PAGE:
While her background is in sales, Connelly prides herself—though somehow in a self-deprecating way—on being well-versed in the scientific complexities of GSK's drugs, both in the pipeline and on the market. She co-chairs an internal forum that decides which R&D projects to fund, which necessitates more than just a working knowledge of drug development. While she's not a scientist, she's more than happy to study up. "It's a lot of homework, but it's fascinating. I'm not afraid to say, 'I don't know—teach me,'" she says. "That's what I've always done before and will continue to do now."
She advises all pharma up-and-comers—men as well as women—to adopt this philosophy. Other tips: "Take what you do very seriously, but don't take yourself too seriously. Be genuine and transparent and sincere. Work hard and do your job."
Connelly doesn't lead what one might call a sedentary life. Her territory is North America, so she spends most of her time in the States—60 percent in Philadelphia, another 30 percent in Research Triangle Park in North Carolina. But because the GSK home office is in the UK, she also gives London about 10 percent of her time.
When the nostalgia bug bites, she sometimes goes back to her rep roots and heads out for a day of sales calls. "It shows respect for my teammates," Connelly explains. "The job these guys have is not the job I had when I started 24 years ago." And these are not just ride-alongs, she adds. During these jaunts, she carries the bag. (The bag doesn't carry samples, though, since she's not registered for that.)
One doesn't just jump back into the rep fray, of course. Connelly had to complete four hours of training for each of the two products she was presenting, as well as go through all the standard certification requirements. Since she'd never presented those products before, that added another layer of work. "We bring medicine to patients, and that requires a lot of preparation," she says.
Most recently, Connelly saddled up and called on eight doctors in north Philadelphia. She concealed her title—unless directly asked, of course. Doctors, she says, are typically agog when they discover GSK's president of North American Pharmaceuticals has come to see them, but Connelly always reassures them that the honor is all hers. She tells them: "You're our customer—I'm here so we can hear what you have to say."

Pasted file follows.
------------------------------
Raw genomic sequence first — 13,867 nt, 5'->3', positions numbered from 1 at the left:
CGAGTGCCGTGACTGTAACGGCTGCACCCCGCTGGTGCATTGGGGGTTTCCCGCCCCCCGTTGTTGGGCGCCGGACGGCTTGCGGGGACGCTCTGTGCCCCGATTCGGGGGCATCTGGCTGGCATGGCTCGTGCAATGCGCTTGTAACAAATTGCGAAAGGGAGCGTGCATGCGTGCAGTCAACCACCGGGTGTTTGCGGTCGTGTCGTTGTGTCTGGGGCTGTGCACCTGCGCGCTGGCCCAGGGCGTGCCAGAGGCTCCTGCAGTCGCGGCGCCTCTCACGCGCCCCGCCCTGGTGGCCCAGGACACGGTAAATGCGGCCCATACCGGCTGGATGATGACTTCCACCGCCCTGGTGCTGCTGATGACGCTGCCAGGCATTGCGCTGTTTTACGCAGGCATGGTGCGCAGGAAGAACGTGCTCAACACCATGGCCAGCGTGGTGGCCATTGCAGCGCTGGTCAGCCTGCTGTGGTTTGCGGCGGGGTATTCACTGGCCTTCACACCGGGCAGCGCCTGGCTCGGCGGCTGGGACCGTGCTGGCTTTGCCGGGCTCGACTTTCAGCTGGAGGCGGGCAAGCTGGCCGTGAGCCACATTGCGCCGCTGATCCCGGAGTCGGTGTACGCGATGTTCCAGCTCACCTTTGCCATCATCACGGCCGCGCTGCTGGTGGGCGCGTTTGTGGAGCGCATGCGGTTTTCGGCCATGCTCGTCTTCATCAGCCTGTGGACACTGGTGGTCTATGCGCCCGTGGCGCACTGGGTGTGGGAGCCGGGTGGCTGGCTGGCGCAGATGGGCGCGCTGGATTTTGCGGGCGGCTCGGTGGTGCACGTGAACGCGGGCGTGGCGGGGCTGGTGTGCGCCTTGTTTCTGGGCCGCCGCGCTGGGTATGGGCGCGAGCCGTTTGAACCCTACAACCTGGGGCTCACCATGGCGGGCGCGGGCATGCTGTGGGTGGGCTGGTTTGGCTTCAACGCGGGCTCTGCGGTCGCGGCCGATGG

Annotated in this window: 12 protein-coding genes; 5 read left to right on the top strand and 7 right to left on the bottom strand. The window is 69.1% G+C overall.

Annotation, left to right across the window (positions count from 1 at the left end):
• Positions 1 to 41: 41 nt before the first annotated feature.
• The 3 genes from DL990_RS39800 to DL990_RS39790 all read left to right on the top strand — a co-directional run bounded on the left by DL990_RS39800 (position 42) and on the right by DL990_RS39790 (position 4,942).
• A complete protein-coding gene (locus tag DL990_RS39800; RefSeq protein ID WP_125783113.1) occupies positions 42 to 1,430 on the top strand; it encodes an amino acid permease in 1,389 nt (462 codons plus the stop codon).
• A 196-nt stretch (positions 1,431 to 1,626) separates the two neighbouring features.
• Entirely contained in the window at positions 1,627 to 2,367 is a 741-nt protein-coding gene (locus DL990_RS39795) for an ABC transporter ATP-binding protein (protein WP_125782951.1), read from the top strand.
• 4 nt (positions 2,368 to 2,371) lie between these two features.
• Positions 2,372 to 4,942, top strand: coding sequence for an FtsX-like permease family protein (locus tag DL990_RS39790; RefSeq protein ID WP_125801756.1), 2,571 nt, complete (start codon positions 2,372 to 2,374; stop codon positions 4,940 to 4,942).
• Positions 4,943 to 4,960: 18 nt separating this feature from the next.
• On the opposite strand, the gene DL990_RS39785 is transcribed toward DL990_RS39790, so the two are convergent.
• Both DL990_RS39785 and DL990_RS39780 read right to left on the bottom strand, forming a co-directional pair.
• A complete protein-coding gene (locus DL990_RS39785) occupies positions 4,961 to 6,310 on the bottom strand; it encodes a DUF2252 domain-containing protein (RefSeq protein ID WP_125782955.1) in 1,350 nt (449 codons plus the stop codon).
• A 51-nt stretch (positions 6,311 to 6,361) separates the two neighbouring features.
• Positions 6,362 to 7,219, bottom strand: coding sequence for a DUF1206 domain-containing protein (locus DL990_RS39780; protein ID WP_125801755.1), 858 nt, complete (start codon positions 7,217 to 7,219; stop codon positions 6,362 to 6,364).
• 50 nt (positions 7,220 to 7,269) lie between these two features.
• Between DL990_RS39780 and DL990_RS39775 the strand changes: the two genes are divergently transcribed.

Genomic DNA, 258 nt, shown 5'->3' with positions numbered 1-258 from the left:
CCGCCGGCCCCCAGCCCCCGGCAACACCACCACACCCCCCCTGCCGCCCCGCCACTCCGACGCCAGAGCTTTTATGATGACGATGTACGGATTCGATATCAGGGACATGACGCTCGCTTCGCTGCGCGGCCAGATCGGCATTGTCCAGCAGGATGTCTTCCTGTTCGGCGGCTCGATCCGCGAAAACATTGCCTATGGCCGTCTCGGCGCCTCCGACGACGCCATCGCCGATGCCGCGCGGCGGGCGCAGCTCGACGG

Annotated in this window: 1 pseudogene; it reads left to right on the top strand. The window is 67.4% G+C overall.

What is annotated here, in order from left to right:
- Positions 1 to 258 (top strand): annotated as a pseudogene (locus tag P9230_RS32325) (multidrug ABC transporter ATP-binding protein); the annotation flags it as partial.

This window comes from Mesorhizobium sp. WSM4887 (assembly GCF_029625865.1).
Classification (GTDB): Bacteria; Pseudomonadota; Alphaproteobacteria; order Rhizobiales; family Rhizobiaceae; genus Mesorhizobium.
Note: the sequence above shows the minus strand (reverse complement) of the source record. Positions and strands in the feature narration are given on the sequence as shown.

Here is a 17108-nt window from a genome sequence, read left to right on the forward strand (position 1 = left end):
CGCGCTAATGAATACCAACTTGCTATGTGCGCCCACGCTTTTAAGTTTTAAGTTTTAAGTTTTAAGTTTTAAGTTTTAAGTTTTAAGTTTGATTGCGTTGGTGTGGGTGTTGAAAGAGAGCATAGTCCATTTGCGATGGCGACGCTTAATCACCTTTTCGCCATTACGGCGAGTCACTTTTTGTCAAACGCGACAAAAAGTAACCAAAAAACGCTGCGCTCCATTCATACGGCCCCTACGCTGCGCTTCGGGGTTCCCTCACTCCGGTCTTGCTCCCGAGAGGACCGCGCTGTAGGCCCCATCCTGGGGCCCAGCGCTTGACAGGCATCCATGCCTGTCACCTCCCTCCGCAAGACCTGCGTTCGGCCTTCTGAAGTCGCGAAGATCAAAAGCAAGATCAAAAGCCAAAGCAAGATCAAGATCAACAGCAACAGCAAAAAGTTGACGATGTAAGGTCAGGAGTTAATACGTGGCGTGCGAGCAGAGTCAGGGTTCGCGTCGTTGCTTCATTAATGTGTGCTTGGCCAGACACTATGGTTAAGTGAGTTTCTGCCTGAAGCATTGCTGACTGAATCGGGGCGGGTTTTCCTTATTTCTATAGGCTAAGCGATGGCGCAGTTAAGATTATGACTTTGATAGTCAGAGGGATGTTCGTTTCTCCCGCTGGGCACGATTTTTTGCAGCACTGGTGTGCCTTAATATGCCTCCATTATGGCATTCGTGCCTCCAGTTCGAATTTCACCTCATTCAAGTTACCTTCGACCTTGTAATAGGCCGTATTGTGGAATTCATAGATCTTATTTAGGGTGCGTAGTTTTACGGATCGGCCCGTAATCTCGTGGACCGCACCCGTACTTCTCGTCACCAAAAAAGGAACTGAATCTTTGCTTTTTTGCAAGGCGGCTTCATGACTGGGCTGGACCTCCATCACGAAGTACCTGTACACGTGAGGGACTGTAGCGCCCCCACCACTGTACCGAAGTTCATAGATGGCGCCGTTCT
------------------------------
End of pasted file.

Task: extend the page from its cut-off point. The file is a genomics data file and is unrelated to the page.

And those customers love giving Connelly their input. She typically asks them to design their dream sales force, and takes notes as each doctor describes his or her vision of the Platonic Sales Ideal. Connelly says a physician will sometimes even say the GSK force is already The Ideal—high praise for the team's captain.
Some of the doctors' comments give more than just insight into physician decision-making. One, after learning who Connelly was, even sent a letter thanking her for taking a hands-on approach, which struck GSK's president of North American Pharmaceuticals as incredibly sweet, but odd. "They're the ones treating patients and helping people, and they're thanking me for coming over?"
Like a mother of multiple children, Connelly at first hesitates to name the therapeutic area most dear to her. But after extolling the virtues of GSK's respiratory and diabetes pipelines, she concedes that one does hold a special place in her heart: Lupus. Her father was diagnosed with the debilitating, deadly condition when she was just 16. "He fought it valiantly for 16 years," she says.
So GSK's new monoclonal antibody Benlysta (belimumab) is particularly exciting to her. "We haven't seen anything for lupus in almost 50 years," Connelly says. "The last one was prednisone. But here comes a product that may eventually alleviate the pain and suffering of patients with lupus."
And while it's too late for her father, Connelly is glad to have a hand in bringing the next cutting-edge treatment to market. "I'm part of a group of people that are potentially going to bring Benlysta to some 16-year-old kid who is not going to have to go through what I went through," she says. "And, more importantly, her dad won't have to go through it."
Within the next 18 months, Connelly says, GSK plans on rolling out six new products, with 30 more in the pipeline. "Think about the amount of benefit that will bring to society," she says.
She may be integral to bringing products to market, along with being one of the most powerful women in pharma, but if Connelly ever starts feeling a bit too big for her britches, she thinks of her mother, Dolores. Before she passed away in 2002, Connelly's mother kept her daughter grounded. "I miss it now that she's not around, but she would always tell us, 'You may be this or may be doing that, but I'm the boss here.'"
Only in mid-career, Connelly's accomplishments are already considerable. As head of North American pharma, she has the daunting challenge of trying to turn around the sluggish US market. If she succeeds, Connelly may find herself auditioning for the role of the first female Big Pharma CEO.
But at the end of the day, her eyes are on another prize: "We have a calling to find a cure for diseases. We have a duty to our patients to find those cures."